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The aesthetics of city-scale preservation policy in Beijing

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Chinese cities today represent a historically important case of the relation between city-scale preservation policy and urban design, and the role they play in the rapid transformation of urban environments. This article reviews Beijing's preservation and urban design policies as they existed in 1990, and as they evolved and responded over the following fifteen years of radical change. Beijing's master plan in the 1990s ambitiously attempted to define the preservation-worthy image of the entire old city, but did so in narrowly picturesque terms. The practice of 'protecting' designated historic structures by clearing the space around them, and the dependence on a totalizing view-from-on-high to define Beijing's overall characteristic form (as opposed to an experience of the city from its myriad public and private spaces), produced a city-wide preservation policy that was particularly handicapped in its ability to accommodate change.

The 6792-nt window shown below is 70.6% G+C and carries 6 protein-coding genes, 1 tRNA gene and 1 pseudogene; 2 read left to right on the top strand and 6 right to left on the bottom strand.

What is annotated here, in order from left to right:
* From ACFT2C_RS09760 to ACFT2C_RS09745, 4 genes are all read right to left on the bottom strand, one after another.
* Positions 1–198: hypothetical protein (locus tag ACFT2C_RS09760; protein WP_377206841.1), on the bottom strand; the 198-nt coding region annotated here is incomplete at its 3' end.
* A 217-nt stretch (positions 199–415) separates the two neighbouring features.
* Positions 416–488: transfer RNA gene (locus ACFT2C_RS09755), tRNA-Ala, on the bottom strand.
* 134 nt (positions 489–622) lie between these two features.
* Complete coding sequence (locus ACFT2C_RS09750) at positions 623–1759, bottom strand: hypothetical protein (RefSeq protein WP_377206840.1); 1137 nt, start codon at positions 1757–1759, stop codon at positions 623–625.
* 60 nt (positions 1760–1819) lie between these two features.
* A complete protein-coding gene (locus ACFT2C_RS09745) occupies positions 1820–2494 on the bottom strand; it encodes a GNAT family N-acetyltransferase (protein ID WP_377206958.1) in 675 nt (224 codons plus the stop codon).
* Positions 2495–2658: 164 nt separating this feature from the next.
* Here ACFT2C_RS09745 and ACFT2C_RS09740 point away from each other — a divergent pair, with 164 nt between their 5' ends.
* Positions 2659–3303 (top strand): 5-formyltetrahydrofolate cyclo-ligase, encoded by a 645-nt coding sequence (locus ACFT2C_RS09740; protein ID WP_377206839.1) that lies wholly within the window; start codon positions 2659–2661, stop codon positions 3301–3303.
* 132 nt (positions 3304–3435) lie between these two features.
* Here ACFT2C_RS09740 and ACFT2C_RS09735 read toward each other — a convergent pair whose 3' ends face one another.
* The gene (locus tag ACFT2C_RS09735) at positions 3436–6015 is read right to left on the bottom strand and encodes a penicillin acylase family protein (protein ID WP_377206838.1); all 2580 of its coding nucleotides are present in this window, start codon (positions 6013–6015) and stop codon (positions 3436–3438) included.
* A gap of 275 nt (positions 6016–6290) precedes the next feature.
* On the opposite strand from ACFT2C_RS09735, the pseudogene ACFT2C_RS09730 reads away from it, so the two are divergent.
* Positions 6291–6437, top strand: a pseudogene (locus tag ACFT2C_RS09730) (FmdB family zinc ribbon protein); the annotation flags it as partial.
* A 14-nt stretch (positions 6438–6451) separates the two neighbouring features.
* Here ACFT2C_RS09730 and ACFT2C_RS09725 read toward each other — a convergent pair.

Document Type: Research Article

DOI: http://dx.doi.org/10.1080/02665430701213531

Affiliations: Department of Urban Design and Planning, University of Washington, Seattle, Washington 98195-5740, USA

Publication date: April 1, 2007

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